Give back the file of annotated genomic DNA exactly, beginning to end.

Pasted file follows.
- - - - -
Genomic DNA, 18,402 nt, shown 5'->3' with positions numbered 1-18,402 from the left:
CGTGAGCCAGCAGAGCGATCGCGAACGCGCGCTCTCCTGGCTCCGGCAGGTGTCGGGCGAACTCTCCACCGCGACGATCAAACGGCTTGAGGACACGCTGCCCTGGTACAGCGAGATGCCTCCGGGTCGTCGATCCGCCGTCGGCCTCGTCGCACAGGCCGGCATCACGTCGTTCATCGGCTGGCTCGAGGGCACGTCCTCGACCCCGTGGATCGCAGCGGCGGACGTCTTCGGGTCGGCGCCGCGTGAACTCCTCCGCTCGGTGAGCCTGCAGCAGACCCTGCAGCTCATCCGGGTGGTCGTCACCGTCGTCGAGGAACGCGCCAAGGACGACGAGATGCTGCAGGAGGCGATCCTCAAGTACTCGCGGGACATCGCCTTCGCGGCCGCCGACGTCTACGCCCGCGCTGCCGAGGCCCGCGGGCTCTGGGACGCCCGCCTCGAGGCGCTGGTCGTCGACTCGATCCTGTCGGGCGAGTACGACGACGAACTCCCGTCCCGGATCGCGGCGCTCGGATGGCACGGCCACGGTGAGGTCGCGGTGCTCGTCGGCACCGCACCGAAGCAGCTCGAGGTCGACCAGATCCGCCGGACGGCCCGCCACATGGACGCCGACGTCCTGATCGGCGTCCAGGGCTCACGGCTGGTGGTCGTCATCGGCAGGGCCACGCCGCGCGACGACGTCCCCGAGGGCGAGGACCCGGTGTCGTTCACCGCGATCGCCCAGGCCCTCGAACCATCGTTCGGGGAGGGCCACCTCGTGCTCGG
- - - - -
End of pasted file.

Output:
Genomic DNA, 18,402 nt, shown 5'->3' with positions numbered 1-18,402 from the left:
CGTGAGCCAGCAGAGCGATCGCGAACGCGCGCTCTCCTGGCTCCGGCAGGTGTCGGGCGAACTCTCCACCGCGACGATCAAACGGCTTGAGGACACGCTGCCCTGGTACAGCGAGATGCCTCCGGGTCGTCGATCCGCCGTCGGCCTCGTCGCACAGGCCGGCATCACGTCGTTCATCGGCTGGCTCGAGGGCACGTCCTCGACCCCGTGGATCGCAGCGGCGGACGTCTTCGGGTCGGCGCCGCGTGAACTCCTCCGCTCGGTGAGCCTGCAGCAGACCCTGCAGCTCATCCGGGTGGTCGTCACCGTCGTCGAGGAACGCGCCAAGGACGACGAGATGCTGCAGGAGGCGATCCTCAAGTACTCGCGGGACATCGCCTTCGCGGCCGCCGACGTCTACGCCCGCGCTGCCGAGGCCCGCGGGCTCTGGGACGCCCGCCTCGAGGCGCTGGTCGTCGACTCGATCCTGTCGGGCGAGTACGACGACGAACTCCCGTCCCGGATCGCGGCGCTCGGATGGCACGGCCACGGTGAGGTCGCGGTGCTCGTCGGCACCGCACCGAAGCAGCTCGAGGTCGACCAGATCCGCCGGACGGCCCGCCACATGGACGCCGACGTCCTGATCGGCGTCCAGGGCTCACGGCTGGTGGTCGTCATCGGCAGGGCCACGCCGCGCGACGACGTCCCCGAGGGCGAGGACCCGGTGTCGTTCACCGCGATCGCCCAGGCCCTCGAACCATCGTTCGGGGAGGGCCACCTCGTGCTCGG